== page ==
Recently, photonic crystals composed of two complementary layers were proposed to emulate quantum spin Hall phases. If two complementary layers are placed close to each other, then the interlayer coupling introduces bianisotropy and lifts the Dirac cones (Fig. 8e). Layer pseudospin was recently demonstrated using bilayer photonic crystals composed of a metallic hexagonal patch and its complementary image (Fig. 8f)164. Because of the high symmetry, each layer possesses a gapless Dirac dispersion, where the TE and TM modes are degenerate. The two modes are flipped in the complementary layer due to the electromagnetic duality. When the layers are close enough such that interlayer coupling is involved, a band gap appears (Fig. 8g). The bilayer photonic crystals host spin-degenerate states with nonzero Cspin, similar to bianisotropic metamaterials164. At the interfaces between bilayer photonic crystals with opposite signs of bianisotropy, topological edge states immune from back-scattering were demonstrated in the microwave range (Fig. 8h)164.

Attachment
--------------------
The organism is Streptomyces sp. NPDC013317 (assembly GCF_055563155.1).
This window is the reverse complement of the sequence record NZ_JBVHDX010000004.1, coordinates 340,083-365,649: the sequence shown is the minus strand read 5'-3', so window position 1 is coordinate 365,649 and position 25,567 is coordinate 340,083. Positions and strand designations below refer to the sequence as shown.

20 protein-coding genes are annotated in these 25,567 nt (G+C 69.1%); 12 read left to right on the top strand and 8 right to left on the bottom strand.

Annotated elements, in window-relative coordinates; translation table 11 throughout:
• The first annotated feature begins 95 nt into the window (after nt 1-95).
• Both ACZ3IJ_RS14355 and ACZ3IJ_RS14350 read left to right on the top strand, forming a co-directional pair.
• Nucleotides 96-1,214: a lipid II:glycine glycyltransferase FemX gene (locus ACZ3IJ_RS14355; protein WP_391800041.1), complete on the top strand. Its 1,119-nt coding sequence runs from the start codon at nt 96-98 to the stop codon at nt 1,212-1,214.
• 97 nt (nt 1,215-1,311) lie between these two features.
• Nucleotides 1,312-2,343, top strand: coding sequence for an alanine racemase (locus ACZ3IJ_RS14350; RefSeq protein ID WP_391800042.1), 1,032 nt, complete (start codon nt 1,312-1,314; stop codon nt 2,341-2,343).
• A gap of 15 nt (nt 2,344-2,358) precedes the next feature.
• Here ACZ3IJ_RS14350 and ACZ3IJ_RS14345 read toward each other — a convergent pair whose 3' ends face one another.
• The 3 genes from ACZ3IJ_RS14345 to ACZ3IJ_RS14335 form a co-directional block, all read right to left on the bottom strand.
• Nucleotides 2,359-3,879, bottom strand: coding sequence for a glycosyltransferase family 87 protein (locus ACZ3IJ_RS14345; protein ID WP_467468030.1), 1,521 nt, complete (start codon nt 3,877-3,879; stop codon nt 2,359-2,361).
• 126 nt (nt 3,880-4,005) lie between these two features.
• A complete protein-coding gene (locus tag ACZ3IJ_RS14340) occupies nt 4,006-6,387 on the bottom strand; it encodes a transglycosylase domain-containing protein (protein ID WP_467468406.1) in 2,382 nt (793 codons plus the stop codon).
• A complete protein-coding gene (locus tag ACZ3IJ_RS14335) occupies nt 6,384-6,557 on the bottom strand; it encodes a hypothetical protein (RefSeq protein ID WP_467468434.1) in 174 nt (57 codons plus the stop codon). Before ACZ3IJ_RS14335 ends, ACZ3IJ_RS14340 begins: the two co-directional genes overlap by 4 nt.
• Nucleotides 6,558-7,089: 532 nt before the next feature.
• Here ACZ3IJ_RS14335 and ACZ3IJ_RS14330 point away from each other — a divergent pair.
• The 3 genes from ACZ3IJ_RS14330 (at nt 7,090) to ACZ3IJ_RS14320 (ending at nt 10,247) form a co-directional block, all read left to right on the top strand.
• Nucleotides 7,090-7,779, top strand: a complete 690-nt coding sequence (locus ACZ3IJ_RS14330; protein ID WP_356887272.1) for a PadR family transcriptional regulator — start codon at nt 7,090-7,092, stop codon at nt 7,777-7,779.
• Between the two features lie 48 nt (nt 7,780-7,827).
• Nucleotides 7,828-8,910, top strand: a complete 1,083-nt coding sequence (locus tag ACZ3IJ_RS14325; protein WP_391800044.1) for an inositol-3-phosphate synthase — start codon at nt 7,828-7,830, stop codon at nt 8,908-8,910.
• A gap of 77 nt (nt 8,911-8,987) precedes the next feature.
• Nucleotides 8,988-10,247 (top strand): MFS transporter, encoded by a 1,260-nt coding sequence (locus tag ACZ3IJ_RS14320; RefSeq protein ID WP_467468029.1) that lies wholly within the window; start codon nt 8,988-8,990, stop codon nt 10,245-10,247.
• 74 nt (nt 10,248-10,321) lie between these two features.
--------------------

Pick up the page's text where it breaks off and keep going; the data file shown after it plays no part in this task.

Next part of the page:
Weyl degeneracies with nonzero dimensions